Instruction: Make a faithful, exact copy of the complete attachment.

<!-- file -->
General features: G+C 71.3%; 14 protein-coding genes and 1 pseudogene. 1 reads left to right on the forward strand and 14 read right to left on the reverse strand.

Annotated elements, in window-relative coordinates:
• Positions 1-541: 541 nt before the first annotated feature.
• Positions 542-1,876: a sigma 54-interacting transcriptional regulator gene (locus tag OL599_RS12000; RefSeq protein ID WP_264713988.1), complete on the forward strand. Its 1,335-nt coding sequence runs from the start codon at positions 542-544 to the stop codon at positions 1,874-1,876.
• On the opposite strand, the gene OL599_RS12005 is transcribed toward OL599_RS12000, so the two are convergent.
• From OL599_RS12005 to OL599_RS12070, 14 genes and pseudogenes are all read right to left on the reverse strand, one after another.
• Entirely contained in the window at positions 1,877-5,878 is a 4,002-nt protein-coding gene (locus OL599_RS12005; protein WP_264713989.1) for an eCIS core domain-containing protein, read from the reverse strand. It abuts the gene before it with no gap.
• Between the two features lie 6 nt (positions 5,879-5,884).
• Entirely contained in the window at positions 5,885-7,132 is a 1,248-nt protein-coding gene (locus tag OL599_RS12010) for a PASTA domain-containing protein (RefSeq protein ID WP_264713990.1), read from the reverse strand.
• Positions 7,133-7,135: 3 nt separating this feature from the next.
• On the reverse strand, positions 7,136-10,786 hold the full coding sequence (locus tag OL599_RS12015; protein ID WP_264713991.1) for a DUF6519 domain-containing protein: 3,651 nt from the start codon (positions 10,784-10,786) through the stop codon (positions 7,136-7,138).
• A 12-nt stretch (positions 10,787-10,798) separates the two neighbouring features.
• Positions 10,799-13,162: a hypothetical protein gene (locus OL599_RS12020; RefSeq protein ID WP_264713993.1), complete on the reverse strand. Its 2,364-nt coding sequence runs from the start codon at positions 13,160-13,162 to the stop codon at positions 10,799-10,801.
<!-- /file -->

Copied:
General features: G+C 71.3%; 14 protein-coding genes and 1 pseudogene. 1 reads left to right on the forward strand and 14 read right to left on the reverse strand.

Annotated elements, in window-relative coordinates:
• Positions 1-541: 541 nt before the first annotated feature.
• Positions 542-1,876: a sigma 54-interacting transcriptional regulator gene (locus tag OL599_RS12000; RefSeq protein ID WP_264713988.1), complete on the forward strand. Its 1,335-nt coding sequence runs from the start codon at positions 542-544 to the stop codon at positions 1,874-1,876.
• On the opposite strand, the gene OL599_RS12005 is transcribed toward OL599_RS12000, so the two are convergent.
• From OL599_RS12005 to OL599_RS12070, 14 genes and pseudogenes are all read right to left on the reverse strand, one after another.
• Entirely contained in the window at positions 1,877-5,878 is a 4,002-nt protein-coding gene (locus OL599_RS12005; protein WP_264713989.1) for an eCIS core domain-containing protein, read from the reverse strand. It abuts the gene before it with no gap.
• Between the two features lie 6 nt (positions 5,879-5,884).
• Entirely contained in the window at positions 5,885-7,132 is a 1,248-nt protein-coding gene (locus tag OL599_RS12010) for a PASTA domain-containing protein (RefSeq protein ID WP_264713990.1), read from the reverse strand.
• Positions 7,133-7,135: 3 nt separating this feature from the next.
• On the reverse strand, positions 7,136-10,786 hold the full coding sequence (locus tag OL599_RS12015; protein ID WP_264713991.1) for a DUF6519 domain-containing protein: 3,651 nt from the start codon (positions 10,784-10,786) through the stop codon (positions 7,136-7,138).
• A 12-nt stretch (positions 10,787-10,798) separates the two neighbouring features.
• Positions 10,799-13,162: a hypothetical protein gene (locus OL599_RS12020; RefSeq protein ID WP_264713993.1), complete on the reverse strand. Its 2,364-nt coding sequence runs from the start codon at positions 13,160-13,162 to the stop codon at positions 10,799-10,801.